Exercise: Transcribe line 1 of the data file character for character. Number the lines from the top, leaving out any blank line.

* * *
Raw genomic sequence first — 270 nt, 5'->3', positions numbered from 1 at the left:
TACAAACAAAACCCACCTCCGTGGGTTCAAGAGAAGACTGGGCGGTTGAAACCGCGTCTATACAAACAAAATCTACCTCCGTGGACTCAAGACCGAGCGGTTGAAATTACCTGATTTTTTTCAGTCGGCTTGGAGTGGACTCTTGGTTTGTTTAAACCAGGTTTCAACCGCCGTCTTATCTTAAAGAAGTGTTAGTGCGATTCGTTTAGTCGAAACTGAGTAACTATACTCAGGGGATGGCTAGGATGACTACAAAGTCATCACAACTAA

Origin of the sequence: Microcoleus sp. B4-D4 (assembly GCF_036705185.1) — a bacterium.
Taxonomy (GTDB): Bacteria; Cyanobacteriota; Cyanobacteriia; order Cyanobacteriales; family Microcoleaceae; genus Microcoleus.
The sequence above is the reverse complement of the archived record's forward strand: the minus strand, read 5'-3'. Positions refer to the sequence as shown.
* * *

Raw genomic sequence first — 270 nt, 5'->3', positions numbered from 1 at the left: